Book can be found in:
Genre = Economics, Finance
Intriguing Connections = What Goes Into An Economic Crisis?
Financial crisis that start with one country can have a contagion effect that creates a ripple and causes other countries have a financial crisis as well. The financial crisis may have started in the U.S., but as Michael Lewis shows in this book is that, that every country that experiences a financial crisis has to blame internal problems as well. The book follows the aftermath of the U.S. 2008 financial crisis and tries to understand how it was started in other countries.
In Iceland, bankers borrowed from one another at inflated prices and relent it to others to purchase foreign assets. In Greece, everyone from the public who is supposed to pay taxes and government who is supposed to collect taxes is part of a systems that helps each person not pay any tax. In Ireland bankers kept on lending money to property developers that build more homes than was needed with little expectation that anyone would live in them. In Germany, the people trust in rules and regulation allowed them to think that the Greek's would play by the rules of being in the Euro and the strategies the U.S. banks had were sanctioned by the Fed or SEC with the result of buying a lot of subprime mortgages that were unexpectedly poor quality and became the only country able to pay for the debt of the countries in the Euro. In California, or most likely in the whole U.S., people vote for those that seek to rectify the problems and help the people but with a system that insures any fix is not given its due which in tern creates dissatisfaction with the public. It seems that the culture of each region is unique and had an impact as to how financial institutions and problems developed.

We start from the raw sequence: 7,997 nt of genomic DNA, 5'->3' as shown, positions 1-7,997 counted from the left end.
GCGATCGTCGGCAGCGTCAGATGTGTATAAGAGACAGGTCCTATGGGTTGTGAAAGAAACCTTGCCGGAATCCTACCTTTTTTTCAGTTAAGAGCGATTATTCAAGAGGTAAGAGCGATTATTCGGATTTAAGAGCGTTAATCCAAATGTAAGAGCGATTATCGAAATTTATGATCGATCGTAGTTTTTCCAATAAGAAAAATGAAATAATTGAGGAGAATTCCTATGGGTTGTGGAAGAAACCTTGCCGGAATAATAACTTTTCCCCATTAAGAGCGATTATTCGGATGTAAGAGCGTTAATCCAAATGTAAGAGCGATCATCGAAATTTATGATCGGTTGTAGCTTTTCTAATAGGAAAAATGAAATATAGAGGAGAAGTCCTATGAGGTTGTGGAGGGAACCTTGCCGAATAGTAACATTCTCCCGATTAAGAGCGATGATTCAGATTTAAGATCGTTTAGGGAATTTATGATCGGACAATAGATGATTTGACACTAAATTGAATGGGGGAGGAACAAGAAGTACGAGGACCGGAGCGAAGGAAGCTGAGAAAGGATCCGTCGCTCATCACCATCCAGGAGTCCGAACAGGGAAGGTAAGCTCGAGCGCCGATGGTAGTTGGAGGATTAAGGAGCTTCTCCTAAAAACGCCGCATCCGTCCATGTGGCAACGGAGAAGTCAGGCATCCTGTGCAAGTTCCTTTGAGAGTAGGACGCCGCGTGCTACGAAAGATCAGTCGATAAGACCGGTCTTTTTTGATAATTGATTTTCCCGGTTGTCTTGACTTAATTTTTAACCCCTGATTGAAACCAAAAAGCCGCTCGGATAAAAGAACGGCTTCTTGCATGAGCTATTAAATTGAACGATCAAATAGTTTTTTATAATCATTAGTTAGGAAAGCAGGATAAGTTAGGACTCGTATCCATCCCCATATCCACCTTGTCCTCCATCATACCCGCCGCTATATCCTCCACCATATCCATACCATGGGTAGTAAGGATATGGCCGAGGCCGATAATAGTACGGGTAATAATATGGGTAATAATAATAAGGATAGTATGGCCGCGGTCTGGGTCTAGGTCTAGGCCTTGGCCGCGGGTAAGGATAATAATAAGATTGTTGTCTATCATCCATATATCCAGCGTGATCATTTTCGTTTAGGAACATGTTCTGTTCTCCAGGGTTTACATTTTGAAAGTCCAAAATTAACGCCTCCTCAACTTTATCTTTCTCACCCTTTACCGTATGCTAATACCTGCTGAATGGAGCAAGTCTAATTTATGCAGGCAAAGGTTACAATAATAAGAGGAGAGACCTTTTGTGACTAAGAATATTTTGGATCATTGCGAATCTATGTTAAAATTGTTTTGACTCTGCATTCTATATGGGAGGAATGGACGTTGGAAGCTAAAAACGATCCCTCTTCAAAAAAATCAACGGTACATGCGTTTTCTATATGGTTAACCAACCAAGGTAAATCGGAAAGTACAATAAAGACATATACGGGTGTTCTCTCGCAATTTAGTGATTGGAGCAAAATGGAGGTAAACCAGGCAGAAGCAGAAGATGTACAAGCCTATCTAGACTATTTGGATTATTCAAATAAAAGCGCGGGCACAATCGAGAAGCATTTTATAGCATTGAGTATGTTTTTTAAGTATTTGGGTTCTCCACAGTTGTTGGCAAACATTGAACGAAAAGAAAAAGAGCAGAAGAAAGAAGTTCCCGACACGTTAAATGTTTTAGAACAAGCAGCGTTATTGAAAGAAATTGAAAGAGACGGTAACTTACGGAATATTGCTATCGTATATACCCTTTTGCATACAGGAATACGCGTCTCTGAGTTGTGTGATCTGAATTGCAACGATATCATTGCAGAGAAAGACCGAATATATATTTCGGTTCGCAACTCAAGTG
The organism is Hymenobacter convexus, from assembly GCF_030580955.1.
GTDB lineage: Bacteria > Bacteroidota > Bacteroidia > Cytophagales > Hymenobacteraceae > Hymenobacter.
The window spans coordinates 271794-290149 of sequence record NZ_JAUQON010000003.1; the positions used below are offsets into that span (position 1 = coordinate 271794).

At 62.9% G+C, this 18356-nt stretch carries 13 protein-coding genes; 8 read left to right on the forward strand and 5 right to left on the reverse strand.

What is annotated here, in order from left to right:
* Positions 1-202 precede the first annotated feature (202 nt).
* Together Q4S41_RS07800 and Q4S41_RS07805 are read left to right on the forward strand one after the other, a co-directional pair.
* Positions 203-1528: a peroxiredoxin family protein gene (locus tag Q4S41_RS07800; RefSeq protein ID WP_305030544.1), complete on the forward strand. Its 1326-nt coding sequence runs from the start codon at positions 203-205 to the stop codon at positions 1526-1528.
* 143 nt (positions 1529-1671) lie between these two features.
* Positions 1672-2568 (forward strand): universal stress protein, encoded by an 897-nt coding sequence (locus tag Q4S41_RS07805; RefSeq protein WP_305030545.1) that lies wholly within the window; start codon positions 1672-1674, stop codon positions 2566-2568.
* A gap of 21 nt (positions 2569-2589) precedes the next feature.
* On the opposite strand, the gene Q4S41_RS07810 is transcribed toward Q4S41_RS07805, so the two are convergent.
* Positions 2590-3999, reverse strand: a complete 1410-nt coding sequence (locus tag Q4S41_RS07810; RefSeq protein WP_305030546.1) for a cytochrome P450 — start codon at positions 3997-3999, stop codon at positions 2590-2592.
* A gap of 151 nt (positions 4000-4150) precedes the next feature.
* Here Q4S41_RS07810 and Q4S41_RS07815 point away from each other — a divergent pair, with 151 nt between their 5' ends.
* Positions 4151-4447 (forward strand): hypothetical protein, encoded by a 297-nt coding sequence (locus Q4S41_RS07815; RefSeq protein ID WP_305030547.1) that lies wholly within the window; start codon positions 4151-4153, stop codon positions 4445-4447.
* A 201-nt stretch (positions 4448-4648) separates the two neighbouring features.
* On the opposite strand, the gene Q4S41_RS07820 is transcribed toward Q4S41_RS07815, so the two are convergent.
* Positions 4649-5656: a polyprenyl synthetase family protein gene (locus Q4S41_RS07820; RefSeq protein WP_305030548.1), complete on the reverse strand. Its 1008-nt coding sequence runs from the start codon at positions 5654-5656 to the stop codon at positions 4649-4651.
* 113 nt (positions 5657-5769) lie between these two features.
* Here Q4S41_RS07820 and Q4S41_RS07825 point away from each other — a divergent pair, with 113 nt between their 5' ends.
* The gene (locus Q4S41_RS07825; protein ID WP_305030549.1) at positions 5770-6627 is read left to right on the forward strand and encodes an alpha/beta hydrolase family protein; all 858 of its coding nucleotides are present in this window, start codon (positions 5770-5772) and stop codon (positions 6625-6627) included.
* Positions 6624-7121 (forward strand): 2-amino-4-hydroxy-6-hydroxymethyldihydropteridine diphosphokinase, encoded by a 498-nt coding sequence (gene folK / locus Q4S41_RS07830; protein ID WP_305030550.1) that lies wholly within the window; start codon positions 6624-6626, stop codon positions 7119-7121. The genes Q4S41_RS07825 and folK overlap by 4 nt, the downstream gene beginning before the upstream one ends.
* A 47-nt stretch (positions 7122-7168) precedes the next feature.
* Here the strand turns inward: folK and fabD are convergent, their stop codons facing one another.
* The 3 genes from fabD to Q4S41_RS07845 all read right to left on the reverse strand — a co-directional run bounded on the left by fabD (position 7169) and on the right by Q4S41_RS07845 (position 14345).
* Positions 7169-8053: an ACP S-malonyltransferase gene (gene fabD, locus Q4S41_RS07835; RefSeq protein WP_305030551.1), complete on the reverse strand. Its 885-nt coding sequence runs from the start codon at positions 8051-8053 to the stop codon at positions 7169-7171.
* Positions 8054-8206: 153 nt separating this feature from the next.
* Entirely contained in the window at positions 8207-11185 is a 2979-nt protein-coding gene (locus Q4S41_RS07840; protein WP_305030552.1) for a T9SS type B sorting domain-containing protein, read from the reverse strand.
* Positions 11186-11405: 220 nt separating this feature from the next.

This was an easy read. The stories provided gave credibility to the situation in the respective country. The book did a good job with explaining financial corruption in each country presented, but it does seem to be more superficial. Superficial because the stories and explanations seem to only explain the surface of the situation. The best parts have been when the undercurrents of the decisions were expressed and the book would have been better should more depth was given to each country. Also, the countries presented were only in the Europe and the U.S., it would have been interesting to see the financial experience of other countries.
Pages to read: 228
1st Edition: 2012
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